Parshas Yisro features the first of two listings of the Aseres HaDribros, the Ten Commandments (Shemos 20:1-14). Each Dibrah highlights a central tenet of Jewish life and contains within it myriad other Mitzvos that appear throughout the rest of Torah. Perusing the list, one finds a series of commandments against specific behaviors: don’t kill, don’t steal, don’t commit adultery, don’t swear falsely, don’t provide false testimony, don’t serve idols, keep the Shabbos, honor your parents. These are all instructions regarding how we must act. And then, there are the outliers, commandments regarding our thoughts and feelings.
The Ramban notes (20:1) that the first Dibrah, “Anochi Hashem Elokecha” is a directive to know and believe in God’s existence and omnipotence. And the last of the ten commandments, Lo Sachmod (20:14), makes a demand on our emotions, rather than our behavior. “Lo Sachmod Beis Reiacha… Eishes Reiacha…” is typically translated as “do not covet your neighbor’s house, wife, belongings…” and yet the command not to covet is not a behavioral instruction. We are not being asked not to steal our neighbor’s belongings or to not commit adultery with our neighbor’s spouse; those Mitzvos have already been outlined in the previous Dibros. Rather, Lo Sachmod demands that we not experience “Chemdah,” often colloquially translated as “jealousy,” but perhaps more accurately translated as “desire.” Ostensibly, according to the Pshat, Hashem appears to be commanding us not to feel a specific emotion.
Rabbeinu Bachya (20:14) notes that this is precisely the nature of the Mitzvah. He explains that the command not to covet is a command not to desire the objects listed in the Pasuk, as desiring those things may inevitably lead to stealing and adultery, or taking what does not belong to you. As such, Lo Sachmod is a commandment to train oneself not to desire.
One might ask, how can Hashem mandate our emotions? Can it be that He created man with these traits called feelings, which we often experience as out of our full control, and yet at the same time He can require and even demand that we feel or not feel a certain emotion? Is this fair? Is this even possible? How can we be commanded not to desire something? Isn’t it a natural, innate response to have desires?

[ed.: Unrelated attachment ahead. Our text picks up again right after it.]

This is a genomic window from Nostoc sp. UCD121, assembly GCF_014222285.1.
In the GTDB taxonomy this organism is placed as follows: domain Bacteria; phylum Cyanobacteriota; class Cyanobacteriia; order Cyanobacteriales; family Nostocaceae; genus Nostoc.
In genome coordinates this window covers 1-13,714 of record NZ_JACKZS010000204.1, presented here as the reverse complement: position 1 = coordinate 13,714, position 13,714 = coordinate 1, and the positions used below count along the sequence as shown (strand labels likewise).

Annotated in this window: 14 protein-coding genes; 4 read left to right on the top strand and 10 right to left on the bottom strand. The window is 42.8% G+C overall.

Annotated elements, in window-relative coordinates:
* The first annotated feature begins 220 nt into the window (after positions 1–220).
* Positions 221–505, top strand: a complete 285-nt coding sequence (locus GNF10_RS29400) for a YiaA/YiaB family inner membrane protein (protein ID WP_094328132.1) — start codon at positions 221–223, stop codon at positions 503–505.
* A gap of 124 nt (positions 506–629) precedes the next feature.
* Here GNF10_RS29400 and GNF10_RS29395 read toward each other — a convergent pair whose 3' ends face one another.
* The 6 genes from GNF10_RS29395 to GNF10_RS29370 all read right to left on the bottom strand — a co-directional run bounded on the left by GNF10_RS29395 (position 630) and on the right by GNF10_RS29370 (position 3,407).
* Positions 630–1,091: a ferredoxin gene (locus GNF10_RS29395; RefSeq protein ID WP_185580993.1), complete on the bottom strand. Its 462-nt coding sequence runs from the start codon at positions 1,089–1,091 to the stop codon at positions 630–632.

And yet, Lo Sachmod is not the first nor the last Mitzvah to appeal to our emotions. In fact, there are countless Mitzvos and Halachos that require something of us emotionally: we are commanded to love (Devarim 6:5) and fear (Vayikra 19:14,32; 25:17) God, to love our fellow Jews (Vayikra 19:18), and not to harbor hatred for others in our hearts (Vayikra 19:17). We cannot do any of this without labeling and regulating our emotions!
Apparently, Hashem wants us to know, understand, and be able to manage our emotions as part of our Torah observance. At the same time, it is interesting to note that while the Torah makes demands of us that require awareness of our emotions, it may at times feel like we are left to our own devices to figure out how to accomplish this very important task. How do we actually go about managing our emotions in a way that allows us to comply with these commands?
The Ibn Ezra comments about Lo Sachmod that one may think it is astounding that Hashem expects us to be able to not feel desire for the things we see around us that appeal to us. In explanation, Ibn Ezra provides a parable about a simple merchant who sees a princess pass in her royal carriage - even though she is beautiful and desirable, the simple merchant does not covet her, and does not harbor any urges to try to be with her romantically because he knows she is quite literally out of his league. Just as the merchant also knows that he cannot sprout wings and fly and therefore does not occupy himself with the desire to fly, so, too, he recognizes the impossibility of a union between himself and the princess, and as such does not desire her.
This is a fascinating Mashal, and perhaps adds a further layer of complexity to our question regarding the Torah’s dictates for our emotional experiences. Just because the merchant knows that he cannot realistically marry the princess does not necessarily mean he never feels even an ounce of desire for her; or is that, in fact, exactly what it means?